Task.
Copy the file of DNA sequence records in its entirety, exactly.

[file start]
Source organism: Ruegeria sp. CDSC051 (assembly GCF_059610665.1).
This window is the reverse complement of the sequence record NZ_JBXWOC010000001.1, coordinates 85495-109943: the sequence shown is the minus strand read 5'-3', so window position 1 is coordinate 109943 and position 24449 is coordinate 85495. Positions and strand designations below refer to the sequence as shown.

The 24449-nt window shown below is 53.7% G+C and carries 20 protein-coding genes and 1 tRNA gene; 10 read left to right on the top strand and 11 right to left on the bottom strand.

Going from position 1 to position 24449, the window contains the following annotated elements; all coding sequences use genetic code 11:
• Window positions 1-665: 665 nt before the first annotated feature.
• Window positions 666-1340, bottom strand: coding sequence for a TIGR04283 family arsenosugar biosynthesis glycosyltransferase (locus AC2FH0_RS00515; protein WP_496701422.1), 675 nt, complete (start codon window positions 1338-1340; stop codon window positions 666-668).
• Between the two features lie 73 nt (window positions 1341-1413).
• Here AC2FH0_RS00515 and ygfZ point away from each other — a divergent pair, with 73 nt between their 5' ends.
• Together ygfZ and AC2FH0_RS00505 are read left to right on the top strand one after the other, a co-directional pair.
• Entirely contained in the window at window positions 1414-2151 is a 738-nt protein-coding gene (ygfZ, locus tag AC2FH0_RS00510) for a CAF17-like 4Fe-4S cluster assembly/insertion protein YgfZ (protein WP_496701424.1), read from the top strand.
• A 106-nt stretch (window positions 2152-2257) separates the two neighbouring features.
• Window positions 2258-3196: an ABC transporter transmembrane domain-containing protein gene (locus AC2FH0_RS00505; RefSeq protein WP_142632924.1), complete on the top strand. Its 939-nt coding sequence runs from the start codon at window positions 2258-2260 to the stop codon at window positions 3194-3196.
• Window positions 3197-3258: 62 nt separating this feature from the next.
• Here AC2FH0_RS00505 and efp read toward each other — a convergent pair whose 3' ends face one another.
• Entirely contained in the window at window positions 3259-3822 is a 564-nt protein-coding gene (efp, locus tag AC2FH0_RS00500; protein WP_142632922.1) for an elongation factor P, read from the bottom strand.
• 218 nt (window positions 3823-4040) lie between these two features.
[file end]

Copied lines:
Source organism: Ruegeria sp. CDSC051 (assembly GCF_059610665.1).
This window is the reverse complement of the sequence record NZ_JBXWOC010000001.1, coordinates 85495-109943: the sequence shown is the minus strand read 5'-3', so window position 1 is coordinate 109943 and position 24449 is coordinate 85495. Positions and strand designations below refer to the sequence as shown.

The 24449-nt window shown below is 53.7% G+C and carries 20 protein-coding genes and 1 tRNA gene; 10 read left to right on the top strand and 11 right to left on the bottom strand.

Going from position 1 to position 24449, the window contains the following annotated elements; all coding sequences use genetic code 11:
• Window positions 1-665: 665 nt before the first annotated feature.
• Window positions 666-1340, bottom strand: coding sequence for a TIGR04283 family arsenosugar biosynthesis glycosyltransferase (locus AC2FH0_RS00515; protein WP_496701422.1), 675 nt, complete (start codon window positions 1338-1340; stop codon window positions 666-668).
• Between the two features lie 73 nt (window positions 1341-1413).
• Here AC2FH0_RS00515 and ygfZ point away from each other — a divergent pair, with 73 nt between their 5' ends.
• Together ygfZ and AC2FH0_RS00505 are read left to right on the top strand one after the other, a co-directional pair.
• Entirely contained in the window at window positions 1414-2151 is a 738-nt protein-coding gene (ygfZ, locus tag AC2FH0_RS00510) for a CAF17-like 4Fe-4S cluster assembly/insertion protein YgfZ (protein WP_496701424.1), read from the top strand.
• A 106-nt stretch (window positions 2152-2257) separates the two neighbouring features.
• Window positions 2258-3196: an ABC transporter transmembrane domain-containing protein gene (locus AC2FH0_RS00505; RefSeq protein WP_142632924.1), complete on the top strand. Its 939-nt coding sequence runs from the start codon at window positions 2258-2260 to the stop codon at window positions 3194-3196.
• Window positions 3197-3258: 62 nt separating this feature from the next.
• Here AC2FH0_RS00505 and efp read toward each other — a convergent pair whose 3' ends face one another.
• Entirely contained in the window at window positions 3259-3822 is a 564-nt protein-coding gene (efp, locus tag AC2FH0_RS00500; protein WP_142632922.1) for an elongation factor P, read from the bottom strand.
• 218 nt (window positions 3823-4040) lie between these two features.